Beginners Share Dealing - Short Term Holding

Everybody knows that shares should be held for the medium to long term, you can't go onto a share dealing forum or investment site without being told this.

As a beginner in share dealing it is easy to believe this, but is it true?

It is clearly true that many companies that survive over the medium and long term have share price increases and may have paid dividends which a lot of people reinvest in the company.

What the medium and long term hold argument ignores are the losses that occur when you are holding shares in a failing or failed business or one that suffers a big share price drop over time.

When should you have sold your shares in Yellow Pages, Woolworths, Royal Bank Of Scotland....?

As you read more and more on the traditional view it becomes clear that just about all of the information is sourced from the experiences of professional fund managers.
Now let's state the obvious, professional fund managers are different from private investors, they run funds that are intended to last for 50, 100 or more years, are worth hundreds of millions of pounds and usually have new money added on a continual basis.

Most private investors will start in their 40s or 50s and will need to stop adding and start withdrawing money from their investments after 15 - 25 years.

Repeat the point: most private investors have a fixed date for when they will have no new money to add to their investments and will need to withdraw dividends and capital.

So does buying shares with the intent of holding them for the short term which is the strategy discussed here make sense?

Beginners Share Dealing, A Strategy

The strategy discussed here is focused on individuals who have roughly £5K to £100K to invest.

If you have a fund of over £100K then you probably already have your own strategy and if your fund is much less that £5K, then the amount of money that you will be gaining using these strategies may be too small for the necessary effort.
  • The basic ideas is that you take your investment funds and break them up into pots of around about £2K-£10K, the size and number of pots being dependent upon the total amount available.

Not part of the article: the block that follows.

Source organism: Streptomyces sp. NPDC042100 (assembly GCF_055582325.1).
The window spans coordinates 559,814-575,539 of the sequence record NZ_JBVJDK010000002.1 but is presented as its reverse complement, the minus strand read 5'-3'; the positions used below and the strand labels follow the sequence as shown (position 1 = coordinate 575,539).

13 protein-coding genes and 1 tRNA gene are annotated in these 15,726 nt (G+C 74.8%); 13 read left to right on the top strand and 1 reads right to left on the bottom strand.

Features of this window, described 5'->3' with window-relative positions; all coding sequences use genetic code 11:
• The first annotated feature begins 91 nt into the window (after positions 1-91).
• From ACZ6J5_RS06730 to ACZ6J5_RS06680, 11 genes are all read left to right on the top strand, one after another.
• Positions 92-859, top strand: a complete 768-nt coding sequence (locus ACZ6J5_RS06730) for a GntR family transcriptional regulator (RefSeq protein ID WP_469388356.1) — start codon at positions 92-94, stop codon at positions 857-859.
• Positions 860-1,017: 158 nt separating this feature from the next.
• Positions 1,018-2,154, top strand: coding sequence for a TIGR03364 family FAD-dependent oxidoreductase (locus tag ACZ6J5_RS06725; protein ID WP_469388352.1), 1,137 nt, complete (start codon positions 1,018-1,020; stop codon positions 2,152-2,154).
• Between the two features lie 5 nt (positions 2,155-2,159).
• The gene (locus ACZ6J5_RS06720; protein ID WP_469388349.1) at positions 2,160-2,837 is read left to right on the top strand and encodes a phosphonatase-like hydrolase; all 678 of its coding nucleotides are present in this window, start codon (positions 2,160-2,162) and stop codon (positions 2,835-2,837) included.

• A good size for a pot is £5K but there is nothing magical or scientific about this, it is like a 30mph speed limit, experience says that it is a good starting point.

  • These pots are then used to purchase shares in a range of solid companies,(FTSE 100, 250 or All Shares but not The AIM) trading at around 30%-50% off from their recent peak price but not "falling knives".

  • These pots are then sold when they offer a profit in the range of 5%-15%, meaning that you are selling well below their peak prices and hopefully trading each pot 5-10 times per year.

  • Although these profits sound small, taking them means that at the end of the year there has actually been some growth, rather than none whilst waiting for that "big one".

  • The objective is compound growth, as each investment is slightly larger than the previous one you only need 18 trades,not 25, at 4% to double your original pot.

  • The low profit and high trade frequency aims to avoid the much more frequent than you might expect massive share price drops, overnight 20%-40% drops that wipe out the growth from all the other trades.

  • History is quite clear, at some point in time there will be a big stock market drop and you need to be able to accept a few years of no growth whilst the market recovers.

  • Because of this short term holding has to be aimed at building a pot for retirement rather than for current income, so it is best suited to those who have a job or another source of regular income.

If you think this sounds too easy, try it and you will find otherwise. The work involved in doing this is not trivial, expect to spend about two hours a day on this.This not a get rich quick strategy based on it once worked by luck, it is a disciplined, almost engineering approach.